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Citizenship in Heaven and Earth: Contesting Nationalism in The Waste Land

Author(s): Srila Nayak


Source: Modern Philology, Vol. 109, No. 2 (November 2011), pp. 221-244
Published by: The University of Chicago Press
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Citizenship in Heaven and Earth: Contesting


Nationalism in The Waste Land
SRILA NAYAK

Chicago

Our citizenship is in heaven; yes, but that is the model and type for
your citizenship upon earth.
(T. S. ELIOT, Choruses from The Rock )1

Max Webers The City (1921) anticipates Eliots The Waste Land (1922) both
in its perception of the city as the center of Western civilization and its
attention to the social and political stratification of human identities that
have characterized the Occidental city throughout its history. Webers sociological history traces the evolution of the modern Western city through
forms of citizenship and economic entitlements, from ancient communities
to the corporation of citizens and thence to the increasing complexity of
the oppositions between citizens and noncitizens, slave and free labor,
unfree industrial workers and enfranchised semicitizens or metics.2 In
Eliots poem, forms of postwar citizenship and a new experience of
national illegitimacy in a postimperial and postwar Europe collide with
other fragmented identities from a Roman imperial past. While The Waste
Land shares some evident affinities with the depiction of urban alienation
and atomization in Georg Simmels Metropolis and Mental Life (1903),
at another level the poem takes a comprehensive view of history, time, and

I thank Kirk Melnikoff and Lara Vetter for their painstaking and immensely helpful readings of my essay. I am also grateful to the two anonymous reviewers and to Lisa Ruddick, the associate editor of Modern Philology, for their valuable suggestions.
1. T. S. Eliot, Choruses from The Rock, in Complete Poems and Plays of T. S. Eliot (London:
Faber & Faber, 1969), 151.
2. Max Weber, The City (Glencoe: Illinois Free Press, 1958), 213. Weber defines the metic as
an enfranchised semicitizen who enjoyed a status that was distinctly different from that of the
slaves. Although free like the citizen, the metic had to pay taxes to enter into the economic life
of the city.
2011 by The University of Chicago. All rights reserved. 0026-8232/2011/10902-0004$10.00

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MODERN PHILOLOGY

sociopolitical identities that bears comparison with Webers work. In what


follows, I will suggest that The Waste Land, in its expansive orientation,
aligns the forms of individuality, citizenship, and community in the metropolis with the imperial and Christian traditions of Europe. Much of
Eliots subsequent cultural criticism emphasizes that the history of liberal
citizenship, with its gradual separation from a European Christian tradition,
eventually ruins community and nation-state.3 Eliot shares with Weber a
sense of the constrained human existence in the metropolis as well as an
awareness that the metropolis and its subjects emerged from complex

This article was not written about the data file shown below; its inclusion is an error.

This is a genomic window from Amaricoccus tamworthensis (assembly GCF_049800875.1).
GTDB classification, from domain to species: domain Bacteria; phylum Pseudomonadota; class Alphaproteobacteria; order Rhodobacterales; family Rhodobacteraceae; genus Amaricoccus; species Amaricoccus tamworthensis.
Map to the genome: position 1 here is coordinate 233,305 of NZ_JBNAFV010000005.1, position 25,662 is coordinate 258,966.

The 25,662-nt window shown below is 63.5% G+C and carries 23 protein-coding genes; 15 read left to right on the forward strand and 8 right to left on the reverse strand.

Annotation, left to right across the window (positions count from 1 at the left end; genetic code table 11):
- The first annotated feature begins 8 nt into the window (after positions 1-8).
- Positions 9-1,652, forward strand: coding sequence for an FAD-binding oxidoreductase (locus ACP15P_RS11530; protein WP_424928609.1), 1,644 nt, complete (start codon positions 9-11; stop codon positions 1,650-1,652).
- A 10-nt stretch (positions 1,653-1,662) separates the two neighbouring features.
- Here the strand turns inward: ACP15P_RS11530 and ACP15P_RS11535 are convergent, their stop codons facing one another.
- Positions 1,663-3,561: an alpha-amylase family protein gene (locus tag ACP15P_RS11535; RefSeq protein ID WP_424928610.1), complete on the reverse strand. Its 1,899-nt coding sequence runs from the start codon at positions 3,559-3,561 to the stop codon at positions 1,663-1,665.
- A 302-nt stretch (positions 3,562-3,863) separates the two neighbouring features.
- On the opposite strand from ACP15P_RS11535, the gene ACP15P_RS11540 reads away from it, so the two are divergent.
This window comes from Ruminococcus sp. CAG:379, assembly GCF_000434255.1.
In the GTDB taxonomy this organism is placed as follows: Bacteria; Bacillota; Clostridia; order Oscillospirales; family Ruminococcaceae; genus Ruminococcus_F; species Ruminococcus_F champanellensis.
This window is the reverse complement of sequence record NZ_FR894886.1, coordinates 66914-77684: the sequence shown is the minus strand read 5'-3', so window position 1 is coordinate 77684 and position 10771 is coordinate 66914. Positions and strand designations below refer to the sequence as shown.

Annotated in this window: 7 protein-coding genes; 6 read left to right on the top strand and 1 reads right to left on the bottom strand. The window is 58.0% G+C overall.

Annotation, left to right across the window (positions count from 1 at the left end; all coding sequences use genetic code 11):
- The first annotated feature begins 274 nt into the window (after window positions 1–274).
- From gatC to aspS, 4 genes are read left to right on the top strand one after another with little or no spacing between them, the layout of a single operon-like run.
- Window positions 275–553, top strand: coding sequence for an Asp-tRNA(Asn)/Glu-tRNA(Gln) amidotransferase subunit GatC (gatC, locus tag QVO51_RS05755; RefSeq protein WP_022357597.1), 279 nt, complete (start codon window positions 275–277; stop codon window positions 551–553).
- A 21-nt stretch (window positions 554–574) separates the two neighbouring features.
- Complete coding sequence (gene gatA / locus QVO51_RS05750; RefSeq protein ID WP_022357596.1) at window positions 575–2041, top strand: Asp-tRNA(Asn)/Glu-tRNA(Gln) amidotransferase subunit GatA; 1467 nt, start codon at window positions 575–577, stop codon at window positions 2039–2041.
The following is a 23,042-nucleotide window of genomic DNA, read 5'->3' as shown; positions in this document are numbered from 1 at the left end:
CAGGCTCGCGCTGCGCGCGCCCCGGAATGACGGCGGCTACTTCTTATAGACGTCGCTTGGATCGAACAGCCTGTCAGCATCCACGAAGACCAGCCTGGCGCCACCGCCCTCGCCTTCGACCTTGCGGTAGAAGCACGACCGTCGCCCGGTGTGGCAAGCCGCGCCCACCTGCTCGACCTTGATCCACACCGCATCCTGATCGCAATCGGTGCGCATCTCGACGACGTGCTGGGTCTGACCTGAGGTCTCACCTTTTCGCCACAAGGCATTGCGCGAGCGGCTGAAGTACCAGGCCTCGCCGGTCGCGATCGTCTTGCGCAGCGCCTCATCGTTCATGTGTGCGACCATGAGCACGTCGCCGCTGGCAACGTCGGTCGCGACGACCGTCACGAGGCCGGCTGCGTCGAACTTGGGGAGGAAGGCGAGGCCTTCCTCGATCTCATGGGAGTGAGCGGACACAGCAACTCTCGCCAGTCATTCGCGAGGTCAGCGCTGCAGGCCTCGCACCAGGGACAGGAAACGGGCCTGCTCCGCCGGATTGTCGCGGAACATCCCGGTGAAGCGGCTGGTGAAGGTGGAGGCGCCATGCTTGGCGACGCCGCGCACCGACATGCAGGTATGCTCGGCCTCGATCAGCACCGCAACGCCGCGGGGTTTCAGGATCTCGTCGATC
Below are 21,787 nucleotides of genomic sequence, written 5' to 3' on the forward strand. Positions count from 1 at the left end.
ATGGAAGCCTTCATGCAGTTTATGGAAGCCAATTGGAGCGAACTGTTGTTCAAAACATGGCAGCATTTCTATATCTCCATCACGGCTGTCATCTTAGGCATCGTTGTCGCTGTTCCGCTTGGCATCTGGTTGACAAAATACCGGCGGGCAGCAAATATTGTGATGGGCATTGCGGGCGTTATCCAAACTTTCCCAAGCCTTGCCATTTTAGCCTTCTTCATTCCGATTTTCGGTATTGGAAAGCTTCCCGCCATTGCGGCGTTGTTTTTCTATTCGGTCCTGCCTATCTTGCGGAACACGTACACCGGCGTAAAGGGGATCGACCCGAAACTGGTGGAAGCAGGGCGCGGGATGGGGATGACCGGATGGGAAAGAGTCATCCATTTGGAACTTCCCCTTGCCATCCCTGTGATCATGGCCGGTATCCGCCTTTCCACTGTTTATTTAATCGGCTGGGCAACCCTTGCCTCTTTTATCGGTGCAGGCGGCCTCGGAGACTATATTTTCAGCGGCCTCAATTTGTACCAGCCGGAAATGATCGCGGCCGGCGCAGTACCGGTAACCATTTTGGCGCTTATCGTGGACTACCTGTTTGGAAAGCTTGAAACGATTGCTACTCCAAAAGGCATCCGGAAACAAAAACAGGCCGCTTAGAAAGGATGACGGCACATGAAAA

global historical and cultural antecedents.
The relationship between modernist poetics and nationalist prerogatives remains an unanalyzed component of Eliots famed antiliberalism.
Much criticism focuses on Eliots antiliberalism through the structure of
contradictions that dominate his poetics and politics. Jeffrey Perl and Michael North focus on the tensions between Eliots conservatism and those
philosophical beliefs he held that were antithetical to the core elements of
conservatism. In a comprehensive and sympathetic assessment, Perl argues
for the consistency of Eliots antiliberal politics and his philosophical position: But however one comes to judge Eliots politics, it must be admitted
that Eliot himself found no inconsistency, chiefly, it appears, because he
viewed the connection drawn between skepticism and liberalisma connection cherished both by liberals and conservativesas a fraud.4 While
Perl argues that Eliots philosophical skepticism contributes to a more
complex system than the category of conservatism allows for, North concludes that Eliots relativism is a part of his conservative thought, most
vividly underlined in his rejection of fascism, which is motivated by Eliots
adherence to the monarchy and the Church.5 My essays argument centers
on Eliots opposition to liberalisms theory of nationalism and nationality,

3. In The Idea of a Christian Society, Eliot argues that a democracy without the positive force
of Christianity was vulnerable to an easy transformation by totalitarianism: If you will not have
God you should pay your respects to Hitler and Stalin (T. S. Eliot, The Idea of a Christian Society,
in Christianity and Culture: The Idea of a Christian Society and Notes towards the Definition of Culture
[New York: Harcourt, Brace, 1940], 33). Christopher Dawson, a figure whose conservative
thought had a powerful influence upon Eliot, wrote in the Criterion about points of contact
between liberalism and totalitarianism: The essential principle of the Totalitarian State was,
in fact, asserted by Liberalism before Fascism was ever heard of (The Totalitarian State, Criterion 14, no. 54 [1934]: 3). Like Dawson, Eliot points out that liberalism was ultimately led by
forces of modernization into a cul-de-sac of mechanized or brutalized control and ends up